SMB enumeration phase acquires data on shares, localgroups, sessions, NTLM data via connecting to each machine in the domain (which is acquired via LDAP)
Kerberos module does automatic kerberoasting and aspreproasting
The framework allows users to upload LSASS memory dumps to store credentials and extend the session information table. Both will be used as additional edges in the graph (shared password and session respectively). The framework also uses this information to create a password report on weak/shared/cracked credentials.
The framework allows users to upload impacket's DCSYNC files to store credentials. This be used as additional edges in the graph (shared password). The framework also uses this information to create a password report on weak/shared/cracked credentials.
The framework allows manually extending the available DB in every aspect. Example: when user session information on a given computer is discovered (outside of the automatic enumeration) there is a possibility to manually upload these sessions, which will populate the DB and also the result graph
The framework can generate a graph using the available information in the database and plot it via the web UI (nest). Furthermore the graph generation and path canculations can be invoked programmatically, either by using the web API (/ui endpoint) or the grph object's functions.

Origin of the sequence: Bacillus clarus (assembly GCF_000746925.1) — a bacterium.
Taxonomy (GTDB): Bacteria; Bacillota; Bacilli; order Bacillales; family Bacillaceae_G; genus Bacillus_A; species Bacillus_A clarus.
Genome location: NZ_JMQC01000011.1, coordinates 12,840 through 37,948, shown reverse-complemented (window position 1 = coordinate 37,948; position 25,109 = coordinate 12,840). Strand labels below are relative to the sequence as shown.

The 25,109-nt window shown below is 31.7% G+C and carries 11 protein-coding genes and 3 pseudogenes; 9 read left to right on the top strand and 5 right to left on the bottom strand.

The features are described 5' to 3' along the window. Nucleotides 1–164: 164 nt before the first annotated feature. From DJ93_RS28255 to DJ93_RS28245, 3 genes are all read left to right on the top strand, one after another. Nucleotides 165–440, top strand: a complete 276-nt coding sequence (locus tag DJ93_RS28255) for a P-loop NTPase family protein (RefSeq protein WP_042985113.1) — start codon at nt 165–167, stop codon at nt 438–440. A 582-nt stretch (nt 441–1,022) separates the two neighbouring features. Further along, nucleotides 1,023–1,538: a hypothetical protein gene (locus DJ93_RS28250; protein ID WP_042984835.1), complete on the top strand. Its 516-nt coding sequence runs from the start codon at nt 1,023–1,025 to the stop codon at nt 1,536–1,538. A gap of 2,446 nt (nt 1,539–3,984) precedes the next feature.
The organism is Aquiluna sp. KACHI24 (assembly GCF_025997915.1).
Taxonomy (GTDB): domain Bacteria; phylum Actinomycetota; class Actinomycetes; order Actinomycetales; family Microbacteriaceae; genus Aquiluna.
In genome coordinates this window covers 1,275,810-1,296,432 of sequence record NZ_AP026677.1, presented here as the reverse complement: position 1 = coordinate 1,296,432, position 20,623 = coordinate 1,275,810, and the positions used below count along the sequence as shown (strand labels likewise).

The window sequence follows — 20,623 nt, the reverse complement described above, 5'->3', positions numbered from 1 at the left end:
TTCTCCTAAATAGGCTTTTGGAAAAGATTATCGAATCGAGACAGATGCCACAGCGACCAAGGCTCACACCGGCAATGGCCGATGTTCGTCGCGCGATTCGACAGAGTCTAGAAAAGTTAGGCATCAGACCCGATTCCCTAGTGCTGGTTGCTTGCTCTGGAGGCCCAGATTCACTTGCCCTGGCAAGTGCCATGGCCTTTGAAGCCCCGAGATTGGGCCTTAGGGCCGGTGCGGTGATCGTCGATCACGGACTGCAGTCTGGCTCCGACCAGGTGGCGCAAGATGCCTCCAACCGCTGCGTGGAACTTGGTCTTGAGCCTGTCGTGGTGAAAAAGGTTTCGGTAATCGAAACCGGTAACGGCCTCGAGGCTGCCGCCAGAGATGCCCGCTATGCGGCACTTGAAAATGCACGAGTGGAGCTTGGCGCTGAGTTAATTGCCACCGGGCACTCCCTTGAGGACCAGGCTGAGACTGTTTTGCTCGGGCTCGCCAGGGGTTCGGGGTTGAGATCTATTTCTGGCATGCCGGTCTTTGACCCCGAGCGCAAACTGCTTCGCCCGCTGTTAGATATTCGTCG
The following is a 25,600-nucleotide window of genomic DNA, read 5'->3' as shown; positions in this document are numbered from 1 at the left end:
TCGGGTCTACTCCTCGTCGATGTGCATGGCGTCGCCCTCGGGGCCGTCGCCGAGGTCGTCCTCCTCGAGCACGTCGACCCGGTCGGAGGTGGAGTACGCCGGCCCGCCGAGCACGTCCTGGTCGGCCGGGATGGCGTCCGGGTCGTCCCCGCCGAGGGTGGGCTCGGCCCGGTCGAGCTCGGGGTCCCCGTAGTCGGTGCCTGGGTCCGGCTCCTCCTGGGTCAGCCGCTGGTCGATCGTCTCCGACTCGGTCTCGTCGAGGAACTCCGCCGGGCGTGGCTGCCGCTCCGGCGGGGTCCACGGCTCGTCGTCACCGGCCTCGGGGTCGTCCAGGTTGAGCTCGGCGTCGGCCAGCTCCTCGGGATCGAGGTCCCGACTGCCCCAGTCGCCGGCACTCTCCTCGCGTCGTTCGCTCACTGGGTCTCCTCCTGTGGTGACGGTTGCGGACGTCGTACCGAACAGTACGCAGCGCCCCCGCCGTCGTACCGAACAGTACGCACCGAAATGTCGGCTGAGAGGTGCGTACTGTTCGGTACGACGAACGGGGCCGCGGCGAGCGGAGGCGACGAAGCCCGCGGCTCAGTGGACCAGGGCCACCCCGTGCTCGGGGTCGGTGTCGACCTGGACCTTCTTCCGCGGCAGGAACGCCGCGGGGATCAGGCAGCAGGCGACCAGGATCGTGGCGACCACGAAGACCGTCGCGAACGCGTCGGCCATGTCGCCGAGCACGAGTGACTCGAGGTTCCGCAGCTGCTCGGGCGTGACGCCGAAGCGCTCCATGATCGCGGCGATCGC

The framework can identify common AD misconfigurations without graph generation. Currently only via the web API.
User anomalies detection involve detection of insecure UAC permissions and extensive user description values. This feature set is expected to grow in the future as new features will be implemented.
Machine anomalies detection involve detection of insecure UAC permissions, non-mandatory SMB singing, outdated OS version, out-of-domain machines. This feature set is expected to grow in the future as new features will be implemented.
The framework does not performing any cracking, only organizing the hashes and the cracking results
currently main focus is on impacket and aiosmb's dcsync results !NT and LM hashes only!
Sample porcess is the following:
note form author: This feature was implemented for both attackers and defenders. Personally I don't see much added value on either side, since at the point one obtained the NT hash of a user it's just as good as the password... Nonetheless, more and more companies are performing password strength excercises, and this feature would help them. As for attackers: it is just showing off at this point, but be my guest. Maybe scare management for extra points.
This project is in experimental phase! This means multiple things:
Jackdaw uses SQLAlchemy ORM module, which gives you the option to use any SQL DB backend you like. The tests are mainly done on SQLite for ovbious reasons. There will be no backend-specific commands used in this project that would limit you.
THIS IS ONLY NEEDED IF YOU INSTALL VIA GIT AND/OR CHANGE SOMETHING IN THE UI CODE
The UI was written in React. Before first use/installation you have to build it. For this, you will need
npm installed. Then:
npm run build
Once done with the above, the UI is ready to play with.
"If I have seen further it is by standing on the shoulders of Giants."
Zsolt Imre (https://github.com/keymandll)